Also see here.

Testing, testing: Prenatal genetic screening

The June 2016 issue of Obstetrics and Gynecology includes a study of the conversations between patients and “Health Care Providers” about prenatal genetic screening (PGS). The objective of the study was to “assess how obstetric health care providers counsel patients regarding prenatal genetic screening and how these conversations influence patients’ screening decisions.” PGS refers to blood and ultrasound tests performed early in pregnancy to determine whether a fetus is at high risk for various chromosomal anomalies, especially the anomaly that leads to Down syndrome. Several findings of the study are troubling.

First troubling finding: providers’ counseling of patients about PGS lasts an average of 1.5 minutes.

Second troubling finding: False-positive rates of PGS are discussed so rarely that they could not be reliably analyzed in the study. The false-positive rate refers to how often the screening test is wrong when it suggests that an abnormality is present; when a test says the baby has Down syndrome, but the baby in fact does not have Down syndrome, it is a false-positive. The guidelines of the American College of Obstetricians and Gynecologists suggest that false-positive rates ought to be discussed in counseling about PGS.

But counseling about false-positive rates is itself troubling. The false-positive rate of PGS is somewhere around 5%. Most of us hear this and think, “OK, 95% of the time the test is right when it says that the baby has Down Syndrome.” However, to answer the question, “What percentage of the time is a positive test correct?” you can’t look at the false-positive rate; instead, you have to know something called the Positive Predictive Value. And for PGS, the positive predictive value is only 10%. That means that 90% of the time when PGS says “Down syndrome,” the baby does not have Down syndrome. (Numbers are higher for cell-free fetal DNA testing; however, this test is fraught with its own problems, and the study under consideration here did not include this test.)

Third troubling finding: In 51% of the discussions analyzed, health care providers did not clarify the fact that PGS is not diagnostic. PGS is a screening test, not a diagnostic test. The difference is crucial. Since 90% of abnormal PGS tests are wrong, an abnormal test requires a follow-up procedure to actually make a diagnosis. That follow-up test is usually an invasive test involving a needle into the uterus and a small chance of causing a miscarriage. I have known of several women who didn’t understand the screening nature of the test when they had it performed; when the test came back showing high-risk for a genetic abnormality, they then refused the more definitive diagnostic test. The result was either they spent their entire pregnancy in needless anxiety until the child was born without the anomaly, or they aborted the child on the basis of a false test result.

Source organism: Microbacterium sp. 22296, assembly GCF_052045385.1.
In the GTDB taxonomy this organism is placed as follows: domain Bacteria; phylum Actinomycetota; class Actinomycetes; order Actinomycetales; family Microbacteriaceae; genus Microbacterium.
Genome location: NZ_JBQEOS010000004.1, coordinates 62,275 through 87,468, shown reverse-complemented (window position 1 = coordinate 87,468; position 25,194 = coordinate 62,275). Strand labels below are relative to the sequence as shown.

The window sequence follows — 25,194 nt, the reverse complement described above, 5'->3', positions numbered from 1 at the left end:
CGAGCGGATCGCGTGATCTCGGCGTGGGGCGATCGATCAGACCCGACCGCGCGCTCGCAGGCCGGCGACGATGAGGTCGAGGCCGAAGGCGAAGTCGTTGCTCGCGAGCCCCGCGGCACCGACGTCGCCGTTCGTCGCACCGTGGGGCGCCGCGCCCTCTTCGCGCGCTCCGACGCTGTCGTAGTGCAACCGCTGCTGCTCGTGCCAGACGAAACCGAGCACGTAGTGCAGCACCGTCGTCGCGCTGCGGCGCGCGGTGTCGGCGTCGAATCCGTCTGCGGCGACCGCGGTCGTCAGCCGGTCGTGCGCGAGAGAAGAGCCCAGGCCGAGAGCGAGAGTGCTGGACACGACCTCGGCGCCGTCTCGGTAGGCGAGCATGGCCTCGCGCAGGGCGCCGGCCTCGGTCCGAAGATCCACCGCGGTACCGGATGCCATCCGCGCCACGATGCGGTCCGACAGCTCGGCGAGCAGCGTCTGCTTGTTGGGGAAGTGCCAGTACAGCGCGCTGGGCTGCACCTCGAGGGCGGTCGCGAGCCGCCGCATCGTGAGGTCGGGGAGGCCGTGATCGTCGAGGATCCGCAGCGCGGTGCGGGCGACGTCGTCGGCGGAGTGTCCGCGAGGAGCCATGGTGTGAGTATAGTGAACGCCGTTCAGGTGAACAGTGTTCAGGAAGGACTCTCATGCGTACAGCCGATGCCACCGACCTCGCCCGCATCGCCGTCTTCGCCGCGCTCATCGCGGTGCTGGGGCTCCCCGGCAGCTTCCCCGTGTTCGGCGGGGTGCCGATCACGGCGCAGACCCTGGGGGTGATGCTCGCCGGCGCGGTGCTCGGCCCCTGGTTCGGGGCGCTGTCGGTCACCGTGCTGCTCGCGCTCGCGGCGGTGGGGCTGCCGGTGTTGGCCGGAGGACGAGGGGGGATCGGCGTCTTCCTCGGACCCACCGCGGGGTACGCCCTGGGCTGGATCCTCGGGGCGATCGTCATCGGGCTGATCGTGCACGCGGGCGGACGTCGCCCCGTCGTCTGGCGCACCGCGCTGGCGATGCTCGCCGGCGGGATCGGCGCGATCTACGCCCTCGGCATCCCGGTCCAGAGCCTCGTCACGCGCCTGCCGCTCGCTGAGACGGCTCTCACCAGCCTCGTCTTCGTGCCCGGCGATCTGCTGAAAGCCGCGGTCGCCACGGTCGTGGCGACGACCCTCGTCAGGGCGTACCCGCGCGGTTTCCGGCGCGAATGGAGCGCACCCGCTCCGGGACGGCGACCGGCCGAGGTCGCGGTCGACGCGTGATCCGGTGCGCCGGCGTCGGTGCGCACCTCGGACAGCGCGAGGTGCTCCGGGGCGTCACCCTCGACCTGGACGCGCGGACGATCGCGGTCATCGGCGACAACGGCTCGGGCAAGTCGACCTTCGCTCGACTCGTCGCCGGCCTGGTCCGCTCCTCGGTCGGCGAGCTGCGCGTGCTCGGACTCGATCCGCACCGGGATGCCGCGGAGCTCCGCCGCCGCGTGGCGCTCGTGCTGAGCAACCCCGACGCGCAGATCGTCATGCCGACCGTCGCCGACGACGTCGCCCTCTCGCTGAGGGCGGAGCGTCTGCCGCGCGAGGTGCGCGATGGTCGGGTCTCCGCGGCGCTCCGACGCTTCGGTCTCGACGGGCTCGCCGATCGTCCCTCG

Why is all of this so troubling? Because medical tests are a big deal. Our understanding — or misunderstanding — of the results of medical tests shape how we see and understand ourselves. And PGS medical tests are a bigger deal than most; because if the results of this study are true, parents are frequently getting cursory explanations (1.5 minutes) from “providers” who give inadequate information about PGS tests. They are then using that (mis)information to make life-or-death decisions for the children they carry. If we’re going to practice eugenics, we should at least make sure that we’re doing so in a fully-informed fashion.

Technique and Eugenics: my response to the question Jon Holmlund asks about gene editing

Jon Holmlund has asked in this blog whether germ-line modification for the purpose of eliminating genetic diseases (NOT for enhancement), if it could be done safely and equitably, would be ethically acceptable. I argue no, for at least three reasons: we humans are virtually incapable of limiting our use of technology, the technology of gene editing is inescapably eugenic, and we humans are incorrigibly eugenic. Following is an extremely abbreviated explanation of my argument.